It is clear that the real Kohrra is the obstruction to seeing clearly in family and society, as everyone conceals secrets about sex and murder. The police themselves have to clear the mist, but they too have their own secrets to hide
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Drug use and alcohol abuse are manifestations of social problems, but they often mask the real problems that people face when looking for love in the face of society’s conventions about marriage, sexuality, and money.
Core to the story is the wealthy Sikh family of the murder victim. One branch is based in the UK but has returned for the planned wedding of the dead man while the other is in Punjab. The two brothers are engaged in a property dispute while their children fight for their fathers’ love. One, inappropriately named Happy, is aware that his father loves his cousin more, while the cousin, Tejinder/Paul, fights with his father, Satwinder/Steve, over the right to choose who to love and his religious practices. (The father’s decision to use Western names, perhaps to hide identities, is not mentioned.)
The British mother of the missing boy can talk openly with her son whom she accepts for what he is. The NRI boy, Paul, is trapped between his father’s views, which are set firmly in his interpretation of Indian values from the past, and the different life he knows from the UK. He has agreed to marry only because he cannot negotiate between the two.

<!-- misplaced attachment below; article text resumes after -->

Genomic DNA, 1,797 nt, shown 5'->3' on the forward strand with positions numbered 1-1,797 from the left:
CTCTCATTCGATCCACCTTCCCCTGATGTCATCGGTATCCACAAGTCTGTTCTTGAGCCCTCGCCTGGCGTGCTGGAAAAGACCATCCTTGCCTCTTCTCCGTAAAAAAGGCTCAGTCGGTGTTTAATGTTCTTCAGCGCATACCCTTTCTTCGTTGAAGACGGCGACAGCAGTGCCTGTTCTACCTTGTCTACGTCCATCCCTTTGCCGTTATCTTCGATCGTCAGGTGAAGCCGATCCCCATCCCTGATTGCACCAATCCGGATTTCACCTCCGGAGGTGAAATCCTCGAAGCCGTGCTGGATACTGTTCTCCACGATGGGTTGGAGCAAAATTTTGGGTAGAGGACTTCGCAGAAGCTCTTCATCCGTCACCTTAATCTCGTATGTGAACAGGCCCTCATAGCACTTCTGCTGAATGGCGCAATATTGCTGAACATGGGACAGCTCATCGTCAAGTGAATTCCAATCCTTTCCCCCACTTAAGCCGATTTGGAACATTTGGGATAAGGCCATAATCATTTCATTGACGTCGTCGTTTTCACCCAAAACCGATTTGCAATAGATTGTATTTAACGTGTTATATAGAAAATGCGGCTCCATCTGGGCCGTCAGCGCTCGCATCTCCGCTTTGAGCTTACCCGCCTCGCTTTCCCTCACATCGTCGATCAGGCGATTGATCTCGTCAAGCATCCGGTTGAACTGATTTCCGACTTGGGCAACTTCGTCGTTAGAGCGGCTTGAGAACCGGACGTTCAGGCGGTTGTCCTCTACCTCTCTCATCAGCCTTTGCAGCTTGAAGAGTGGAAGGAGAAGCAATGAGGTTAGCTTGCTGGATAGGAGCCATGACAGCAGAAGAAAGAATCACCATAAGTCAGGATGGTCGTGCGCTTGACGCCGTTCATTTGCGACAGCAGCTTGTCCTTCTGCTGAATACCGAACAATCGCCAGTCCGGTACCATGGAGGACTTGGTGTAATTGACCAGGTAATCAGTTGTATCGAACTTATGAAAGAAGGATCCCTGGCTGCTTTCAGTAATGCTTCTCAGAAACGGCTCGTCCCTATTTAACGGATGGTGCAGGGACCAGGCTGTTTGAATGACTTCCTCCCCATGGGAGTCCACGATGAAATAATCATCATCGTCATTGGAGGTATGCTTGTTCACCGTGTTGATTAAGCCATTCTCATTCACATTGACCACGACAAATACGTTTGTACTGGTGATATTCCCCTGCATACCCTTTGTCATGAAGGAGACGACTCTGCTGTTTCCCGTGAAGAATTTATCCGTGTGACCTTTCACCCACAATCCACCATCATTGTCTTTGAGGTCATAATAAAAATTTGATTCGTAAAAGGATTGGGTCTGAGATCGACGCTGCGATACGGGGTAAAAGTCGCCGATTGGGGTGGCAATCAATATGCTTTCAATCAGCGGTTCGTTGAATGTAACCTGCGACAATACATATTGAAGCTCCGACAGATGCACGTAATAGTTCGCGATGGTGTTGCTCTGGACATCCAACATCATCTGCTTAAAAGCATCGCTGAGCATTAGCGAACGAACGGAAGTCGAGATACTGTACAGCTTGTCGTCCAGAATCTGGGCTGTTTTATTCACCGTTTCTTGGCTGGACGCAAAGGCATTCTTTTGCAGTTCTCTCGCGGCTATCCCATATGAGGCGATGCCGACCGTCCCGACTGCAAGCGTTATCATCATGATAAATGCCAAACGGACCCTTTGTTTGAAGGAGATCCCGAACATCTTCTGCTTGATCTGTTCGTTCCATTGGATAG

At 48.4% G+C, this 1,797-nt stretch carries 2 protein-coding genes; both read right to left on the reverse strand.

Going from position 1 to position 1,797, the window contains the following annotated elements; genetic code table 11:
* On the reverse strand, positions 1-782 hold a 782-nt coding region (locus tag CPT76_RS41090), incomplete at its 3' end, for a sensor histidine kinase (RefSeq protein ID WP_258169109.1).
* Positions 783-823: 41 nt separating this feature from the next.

Women’s desires are not innocent. They are eager for wealth, consumer opportunities, designer bags, and cars. Veera has given up her DJ boyfriend to marry Paul, whom she barely knows, in return for a wealthy life in the UK. She moves quickly on to the next potential husband. Nimrat’s friends tempt her by showing her the consumer goods she has acquired overseas. Is Nimrat’s affair also in part because of the wealth of Karan? Rajji wants to keep the family land together and becomes murderous when her brother-in-law, Garundi, with whom she has had a sexual relationship, wants to get married to another woman. Even the policewoman, Satnam, wants to indulge in expensive coffee-based drinks and mobile phones even if they require her to have some secrets of her own.
The main character, Balbir, though no hero, has his own secrets: about his wife’s death, the killing of his informant, Nopi, and his relationship with Nopi’s widow, Indira. The revealing of Balbir’s secrets is key to the plot: he understands that just as Steve’s patriarchal views destroyed his family, his own have damaged his but there is still a chance to do a U-turn and move on, not least for the welfare of his beloved grandson.
The characters treasure their secrets more than their families. They are seen to uphold honour by concealing the truth by avoiding shame. Failed masculinity, sexual desire, and homosexuality must be hidden. Silence is preferred to speaking up and honour counts for more than love, even if grief is the consequence.
Secrets also mean that no one will help the police, who rely on torture and imprisonment to try to extract them. Social media, which makes private matters public, and the investigative media are also condemned.
One secret, or thing unsaid, remained throughout the series. No one mentioned the Partition and what that had done to Punjab and how it may have impacted ideas of masculinity or keeping secrets.
One of my favourite jokes was when a bootlegger said he had received a £50 note showing the head of Queen Elizabeth. Garundi slapped him and reminded him the Queen was Victoria. It is, indeed, time to move on.